Tom Wolfe, who died on Monday at age 88, will be remembered for … so many things. A pioneer of the New Journalism, he helped turn reporting into literature! by applying novelistic techniques to deeply reported works of nonfiction.
Every one of those ellipses and exclamation points had a purpose, not the least of which was conveying Wolfe’s manic belief in the importance of the story he was telling, not just an episode or an event but an experience (yes, that was it) that almost couldn’t be conveyed by unaided words.
He pulled off that rarest of feats, writing journalism (and later, novels) that have endured because his over-the-top prose always aimed to expose the fundamental human desires that drive most action.
At heart he was an investigator of the social order -- status -- and his tool, or weapon, was virtuosic language wielded with subjective acuity, sarcasm and humor. One of his classics is the 1970 piece in New York Magazine, “Radical Chic: That Party at Lenny’s,” which recounts a fundraiser for the revolutionary Black Panthers Party held at the Park Avenue duplex of conductor-composer Leonard Bernstein (above, with Jacqueline Kennedy Onassis in 1972).
Wolfe’s hilarious third paragraph captured the contradiction he would explore:
Mmmmmmmmmmmmmmmm. These are nice. Little Roquefort cheese morsels rolled in crushed nuts. Very tasty. Very subtle. It’s the way the dry sackiness of the nuts tiptoes up against the dour savor of the cheese that is so nice, so subtle. Wonder what the Black Panthers eat here on the hors d’oeuvre trail? Do the Panthers like little Roquefort cheese morsels wrapped in crushed nuts this way, and asparagus tips in mayonnaise dabs, and meatballs petites au Coq Hardi, all of which are at this very moment being offered to them on gadrooned silver platters by maids in black uniforms with hand-ironed white aprons . . . The butler will bring them their drinks . . . Deny it if you wish to, but such are the pensées métaphysiques that rush through one’s head on these Radical Chic evenings just now in New York. For example, does that huge Black Panther there in the hallway, the one shaking hands with Felicia Bernstein herself, the one with the black leather coat and the dark glasses and the absolutely unbelievable Afro, Fuzzy Wuzzy-scale in fact—is he, a Black Panther, going on to pick up a Roquefort cheese morsel rolled in crushed nuts from off the tray, from a maid in uniform, and just pop it down the gullet without so much as missing a beat of Felicia’s perfect Mary Astor voice. . . .
Much of Wolfe’s piece – which gives a brief history of status in New York society and the fracturing alliance between blacks and Jewish civil libertarians – details the “double-track mental atmosphere ” of Bernstein and his liberal friends who want to support the Maoist Panthers and maintain their privilege. He captures this brilliantly in his description of the servant problem:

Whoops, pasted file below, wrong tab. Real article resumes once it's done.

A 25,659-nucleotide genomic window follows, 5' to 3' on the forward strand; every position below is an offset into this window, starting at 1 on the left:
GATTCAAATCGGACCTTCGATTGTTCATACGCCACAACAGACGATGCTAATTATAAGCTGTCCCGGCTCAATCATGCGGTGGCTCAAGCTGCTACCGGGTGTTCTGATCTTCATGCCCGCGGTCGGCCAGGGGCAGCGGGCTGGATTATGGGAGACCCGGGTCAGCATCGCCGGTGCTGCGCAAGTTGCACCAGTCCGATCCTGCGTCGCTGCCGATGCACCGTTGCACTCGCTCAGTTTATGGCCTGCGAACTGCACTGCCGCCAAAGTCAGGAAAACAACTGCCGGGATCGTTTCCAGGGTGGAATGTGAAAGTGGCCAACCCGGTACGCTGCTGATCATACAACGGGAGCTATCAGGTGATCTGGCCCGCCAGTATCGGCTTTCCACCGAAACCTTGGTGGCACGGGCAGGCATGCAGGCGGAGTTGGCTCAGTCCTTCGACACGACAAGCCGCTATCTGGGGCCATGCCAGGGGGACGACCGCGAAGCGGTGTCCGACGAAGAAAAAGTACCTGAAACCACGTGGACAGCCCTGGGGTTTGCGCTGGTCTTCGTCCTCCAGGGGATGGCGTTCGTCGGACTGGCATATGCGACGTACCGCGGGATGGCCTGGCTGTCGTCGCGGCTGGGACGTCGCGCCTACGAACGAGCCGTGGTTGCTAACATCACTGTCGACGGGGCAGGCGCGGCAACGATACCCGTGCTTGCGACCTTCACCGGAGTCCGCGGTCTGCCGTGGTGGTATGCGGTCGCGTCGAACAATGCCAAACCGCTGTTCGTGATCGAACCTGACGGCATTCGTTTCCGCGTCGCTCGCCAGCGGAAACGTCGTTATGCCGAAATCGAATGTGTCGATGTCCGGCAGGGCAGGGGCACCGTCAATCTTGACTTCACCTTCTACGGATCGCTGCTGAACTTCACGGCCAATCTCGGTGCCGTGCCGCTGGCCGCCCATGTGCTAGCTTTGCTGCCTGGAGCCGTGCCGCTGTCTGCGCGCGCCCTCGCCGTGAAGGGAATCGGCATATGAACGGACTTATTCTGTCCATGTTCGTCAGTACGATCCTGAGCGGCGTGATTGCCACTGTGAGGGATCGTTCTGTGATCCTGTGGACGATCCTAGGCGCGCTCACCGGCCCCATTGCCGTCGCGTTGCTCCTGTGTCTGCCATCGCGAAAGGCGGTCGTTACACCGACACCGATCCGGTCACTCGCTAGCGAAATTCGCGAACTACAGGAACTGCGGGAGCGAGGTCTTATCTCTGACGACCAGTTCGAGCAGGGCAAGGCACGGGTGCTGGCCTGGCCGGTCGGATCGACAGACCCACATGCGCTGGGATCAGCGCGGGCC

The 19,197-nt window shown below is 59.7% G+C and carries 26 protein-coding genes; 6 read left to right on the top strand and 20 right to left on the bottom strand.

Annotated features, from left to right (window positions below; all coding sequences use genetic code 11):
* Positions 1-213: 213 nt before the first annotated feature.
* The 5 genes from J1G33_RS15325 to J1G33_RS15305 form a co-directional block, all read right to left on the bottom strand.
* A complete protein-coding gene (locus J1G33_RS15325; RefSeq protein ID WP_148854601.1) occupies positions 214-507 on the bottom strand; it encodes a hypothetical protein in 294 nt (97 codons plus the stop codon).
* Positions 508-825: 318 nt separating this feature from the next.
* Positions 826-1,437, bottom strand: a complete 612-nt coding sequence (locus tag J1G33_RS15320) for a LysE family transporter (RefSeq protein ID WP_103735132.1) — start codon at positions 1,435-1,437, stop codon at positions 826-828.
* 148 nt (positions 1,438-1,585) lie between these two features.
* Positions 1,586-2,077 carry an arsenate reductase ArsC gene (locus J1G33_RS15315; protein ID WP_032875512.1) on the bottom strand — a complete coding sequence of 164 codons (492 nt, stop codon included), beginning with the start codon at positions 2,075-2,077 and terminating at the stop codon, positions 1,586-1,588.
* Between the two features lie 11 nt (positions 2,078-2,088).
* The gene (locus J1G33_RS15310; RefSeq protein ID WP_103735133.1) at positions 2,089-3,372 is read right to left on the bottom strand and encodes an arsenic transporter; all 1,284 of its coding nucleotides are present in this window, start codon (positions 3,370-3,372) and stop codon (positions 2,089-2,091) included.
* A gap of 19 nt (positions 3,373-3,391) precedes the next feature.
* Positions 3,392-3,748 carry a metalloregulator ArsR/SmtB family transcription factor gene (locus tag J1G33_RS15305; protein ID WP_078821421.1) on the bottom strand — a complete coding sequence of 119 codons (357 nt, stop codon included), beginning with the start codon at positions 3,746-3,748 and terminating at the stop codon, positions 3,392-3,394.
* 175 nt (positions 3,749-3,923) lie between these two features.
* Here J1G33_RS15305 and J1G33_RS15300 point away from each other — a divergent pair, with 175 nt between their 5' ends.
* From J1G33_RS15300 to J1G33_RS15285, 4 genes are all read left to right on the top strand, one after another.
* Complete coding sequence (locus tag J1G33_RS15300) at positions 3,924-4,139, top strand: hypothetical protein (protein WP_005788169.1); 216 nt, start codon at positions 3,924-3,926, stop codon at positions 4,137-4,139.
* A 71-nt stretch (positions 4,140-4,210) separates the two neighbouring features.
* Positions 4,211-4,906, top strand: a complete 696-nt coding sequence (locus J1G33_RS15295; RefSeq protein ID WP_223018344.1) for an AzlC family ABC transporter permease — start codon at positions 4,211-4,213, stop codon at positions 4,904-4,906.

In the era of Radical Chic, then, what a collision course was set between the absolute need for servants—and the fact that the servant was the absolute symbol of what the new movements, black or brown, were struggling against! How absolutely urgent, then, became the search for the only way out: white servants!
Although the Panthers and Radical Chic crowd may not seem like natural allies – things could get messy for the latter when the revolution comes – Wolfe explains the appeal through the 19th century French concept of nostalgie de la boue, which means nostalgia for the mud and involves the romanticizing of primitive souls. He writes:
One rule is that nostalgie de la boue—i.e., the styles of romantic, raw-vital, Low Rent primitives—are good; and middle class, whether black or white, is bad. Therefore, Radical Chic invariably favors radicals who seem primitive, exotic and romantic, such as the grape workers, who are not merely radical and “of the soil,” but also Latin; the Panthers, with their leather pieces, Afros, shades, and shoot-outs; and the Red Indians, who, of course, had always seemed primitive, exotic and romantic. At the outset, at least, all three groups had something else to recommend them, as well: they were headquartered 3,000 miles away from the East Side of Manhattan, in places like Delano (the grape workers), Oakland (the Panthers) and Arizona and New Mexico (the Indians). They weren’t likely to become too much ... underfoot, as it were. Exotic, Romantic, Far Off.
Bernstein gives voice in a discussion with Don Cox the Panthers’ Field Marshal from Oakland.
Lenny looks up at Cox and says, “When you walk into this house, into this building”—and he gestures vaguely as if to take it all in, the moldings, the sconces, the Roquefort morsels rolled in crushed nuts, the servants, the elevator attendant and the doorman downstairs in their white dickeys, the marble lobby, the brass struts on the marquee out front —“when you walk into this house, you must feel infuriated!”
Cox looks embarrassed. “No, man . . . I manage to overcome that . . . That’s a personal thing . . . I used to get very uptight about things like that, but—”
“Don’t you get bitter? Doesn’t that make you mad?”
“Noooo, man . . . That’s a personal thing . . . see . . . and I don’t get mad about that personally. I’m over that.”
“Well,” says Lenny,” it makes me mad!”
And Cox stares at him, and the Plexiglas lowers over his eyes once more . . . These cats—if I wasn’t here to see it—